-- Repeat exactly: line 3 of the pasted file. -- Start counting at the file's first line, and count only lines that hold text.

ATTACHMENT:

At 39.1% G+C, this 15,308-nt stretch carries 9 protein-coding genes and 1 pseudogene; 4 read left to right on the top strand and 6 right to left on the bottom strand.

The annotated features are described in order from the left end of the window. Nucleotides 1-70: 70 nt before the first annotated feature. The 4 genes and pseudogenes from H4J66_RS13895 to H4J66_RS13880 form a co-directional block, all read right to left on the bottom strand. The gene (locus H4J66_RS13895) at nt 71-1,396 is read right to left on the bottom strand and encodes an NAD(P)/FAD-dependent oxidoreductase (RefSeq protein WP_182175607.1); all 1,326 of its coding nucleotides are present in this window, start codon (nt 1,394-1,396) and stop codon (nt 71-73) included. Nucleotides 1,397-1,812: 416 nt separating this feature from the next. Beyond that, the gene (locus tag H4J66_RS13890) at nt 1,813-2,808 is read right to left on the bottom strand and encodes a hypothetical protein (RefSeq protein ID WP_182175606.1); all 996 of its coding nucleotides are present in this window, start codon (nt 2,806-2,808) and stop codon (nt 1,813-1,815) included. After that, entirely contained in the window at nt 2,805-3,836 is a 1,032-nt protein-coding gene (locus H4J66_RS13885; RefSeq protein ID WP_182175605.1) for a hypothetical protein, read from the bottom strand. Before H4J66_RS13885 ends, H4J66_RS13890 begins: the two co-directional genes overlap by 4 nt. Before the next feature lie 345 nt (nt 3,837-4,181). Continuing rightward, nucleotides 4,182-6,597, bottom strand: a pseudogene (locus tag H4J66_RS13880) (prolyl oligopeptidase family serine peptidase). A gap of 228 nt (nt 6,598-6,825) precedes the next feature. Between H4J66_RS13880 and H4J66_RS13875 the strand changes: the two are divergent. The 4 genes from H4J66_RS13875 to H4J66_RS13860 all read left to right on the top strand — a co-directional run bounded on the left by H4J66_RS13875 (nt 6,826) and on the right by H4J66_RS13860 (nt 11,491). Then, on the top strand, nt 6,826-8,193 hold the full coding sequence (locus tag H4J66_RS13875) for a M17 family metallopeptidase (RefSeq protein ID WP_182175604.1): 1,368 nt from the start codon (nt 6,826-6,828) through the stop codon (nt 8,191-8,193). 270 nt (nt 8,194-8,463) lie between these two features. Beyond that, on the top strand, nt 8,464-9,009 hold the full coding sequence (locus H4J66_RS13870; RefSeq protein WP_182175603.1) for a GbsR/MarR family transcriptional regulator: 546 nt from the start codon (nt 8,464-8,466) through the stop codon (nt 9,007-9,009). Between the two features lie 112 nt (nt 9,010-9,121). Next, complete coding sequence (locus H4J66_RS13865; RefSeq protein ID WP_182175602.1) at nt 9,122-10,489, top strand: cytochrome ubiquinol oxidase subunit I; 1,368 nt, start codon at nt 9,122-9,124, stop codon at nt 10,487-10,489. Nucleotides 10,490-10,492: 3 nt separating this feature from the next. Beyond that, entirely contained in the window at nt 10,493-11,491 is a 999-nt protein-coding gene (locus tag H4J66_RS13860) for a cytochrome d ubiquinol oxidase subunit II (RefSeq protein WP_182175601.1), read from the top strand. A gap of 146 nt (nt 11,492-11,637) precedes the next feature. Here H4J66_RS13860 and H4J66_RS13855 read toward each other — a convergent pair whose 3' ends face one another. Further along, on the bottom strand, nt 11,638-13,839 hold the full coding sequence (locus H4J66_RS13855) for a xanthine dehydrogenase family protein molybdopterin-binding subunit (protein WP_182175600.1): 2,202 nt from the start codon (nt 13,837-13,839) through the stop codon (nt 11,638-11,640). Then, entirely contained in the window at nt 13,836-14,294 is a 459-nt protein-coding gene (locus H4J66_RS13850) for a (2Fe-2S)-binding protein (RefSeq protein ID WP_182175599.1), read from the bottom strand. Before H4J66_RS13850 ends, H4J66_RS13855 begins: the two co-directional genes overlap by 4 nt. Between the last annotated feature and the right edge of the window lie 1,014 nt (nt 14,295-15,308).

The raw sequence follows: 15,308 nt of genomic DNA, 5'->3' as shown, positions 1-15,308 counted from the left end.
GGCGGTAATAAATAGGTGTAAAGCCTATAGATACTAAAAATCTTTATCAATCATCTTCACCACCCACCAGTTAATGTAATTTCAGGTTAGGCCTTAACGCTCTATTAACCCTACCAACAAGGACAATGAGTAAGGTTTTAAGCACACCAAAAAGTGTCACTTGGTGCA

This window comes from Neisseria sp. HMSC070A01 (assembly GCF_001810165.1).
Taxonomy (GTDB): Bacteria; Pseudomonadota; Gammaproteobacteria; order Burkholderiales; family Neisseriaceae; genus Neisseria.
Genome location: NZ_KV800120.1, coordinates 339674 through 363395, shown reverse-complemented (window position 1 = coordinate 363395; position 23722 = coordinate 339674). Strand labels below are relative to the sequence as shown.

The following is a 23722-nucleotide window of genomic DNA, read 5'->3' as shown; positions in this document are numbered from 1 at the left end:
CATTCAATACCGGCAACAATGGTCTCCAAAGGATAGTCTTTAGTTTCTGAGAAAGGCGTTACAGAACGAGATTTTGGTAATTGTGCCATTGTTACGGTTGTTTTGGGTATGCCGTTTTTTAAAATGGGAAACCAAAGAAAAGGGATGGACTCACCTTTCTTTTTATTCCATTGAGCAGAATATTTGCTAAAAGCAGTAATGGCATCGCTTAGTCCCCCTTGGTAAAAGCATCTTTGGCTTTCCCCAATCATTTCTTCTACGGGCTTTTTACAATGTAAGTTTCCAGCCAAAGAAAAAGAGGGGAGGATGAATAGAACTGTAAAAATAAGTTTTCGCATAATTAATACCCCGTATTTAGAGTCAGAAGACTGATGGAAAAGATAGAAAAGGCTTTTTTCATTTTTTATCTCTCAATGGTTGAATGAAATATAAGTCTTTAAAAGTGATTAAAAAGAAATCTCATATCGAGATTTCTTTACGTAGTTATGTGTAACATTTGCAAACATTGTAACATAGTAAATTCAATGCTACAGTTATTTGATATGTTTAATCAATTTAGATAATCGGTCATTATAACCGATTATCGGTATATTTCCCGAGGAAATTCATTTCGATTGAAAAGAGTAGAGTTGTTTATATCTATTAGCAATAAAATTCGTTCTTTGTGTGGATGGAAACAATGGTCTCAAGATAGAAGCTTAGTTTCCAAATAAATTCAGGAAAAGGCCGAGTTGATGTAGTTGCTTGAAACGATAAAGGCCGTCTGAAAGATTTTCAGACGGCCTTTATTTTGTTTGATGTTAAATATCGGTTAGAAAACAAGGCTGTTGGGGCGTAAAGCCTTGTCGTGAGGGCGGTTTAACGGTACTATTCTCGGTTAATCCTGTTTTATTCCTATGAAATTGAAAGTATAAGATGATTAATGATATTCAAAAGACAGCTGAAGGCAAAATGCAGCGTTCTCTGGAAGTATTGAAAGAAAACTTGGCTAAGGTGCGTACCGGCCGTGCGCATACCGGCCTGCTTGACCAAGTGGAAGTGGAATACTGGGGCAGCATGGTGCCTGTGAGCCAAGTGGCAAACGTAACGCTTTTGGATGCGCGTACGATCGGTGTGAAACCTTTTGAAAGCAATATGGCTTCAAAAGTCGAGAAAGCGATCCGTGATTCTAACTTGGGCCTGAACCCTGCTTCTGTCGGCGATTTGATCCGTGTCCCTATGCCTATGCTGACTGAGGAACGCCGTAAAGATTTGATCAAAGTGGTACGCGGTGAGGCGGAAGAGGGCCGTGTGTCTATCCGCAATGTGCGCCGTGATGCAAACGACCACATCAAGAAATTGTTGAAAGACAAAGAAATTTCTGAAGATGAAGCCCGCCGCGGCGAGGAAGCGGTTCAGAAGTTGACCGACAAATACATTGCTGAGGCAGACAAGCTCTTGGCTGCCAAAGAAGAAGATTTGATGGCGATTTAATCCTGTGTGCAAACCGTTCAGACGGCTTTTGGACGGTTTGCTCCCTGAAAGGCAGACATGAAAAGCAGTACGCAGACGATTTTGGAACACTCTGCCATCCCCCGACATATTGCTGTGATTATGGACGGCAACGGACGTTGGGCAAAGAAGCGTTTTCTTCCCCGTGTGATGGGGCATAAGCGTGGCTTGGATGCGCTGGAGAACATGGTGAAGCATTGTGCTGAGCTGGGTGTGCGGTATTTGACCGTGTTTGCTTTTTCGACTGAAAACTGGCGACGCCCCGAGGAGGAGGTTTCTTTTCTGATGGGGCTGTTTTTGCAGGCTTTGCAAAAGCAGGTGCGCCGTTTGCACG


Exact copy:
The raw sequence follows: 15,308 nt of genomic DNA, 5'->3' as shown, positions 1-15,308 counted from the left end.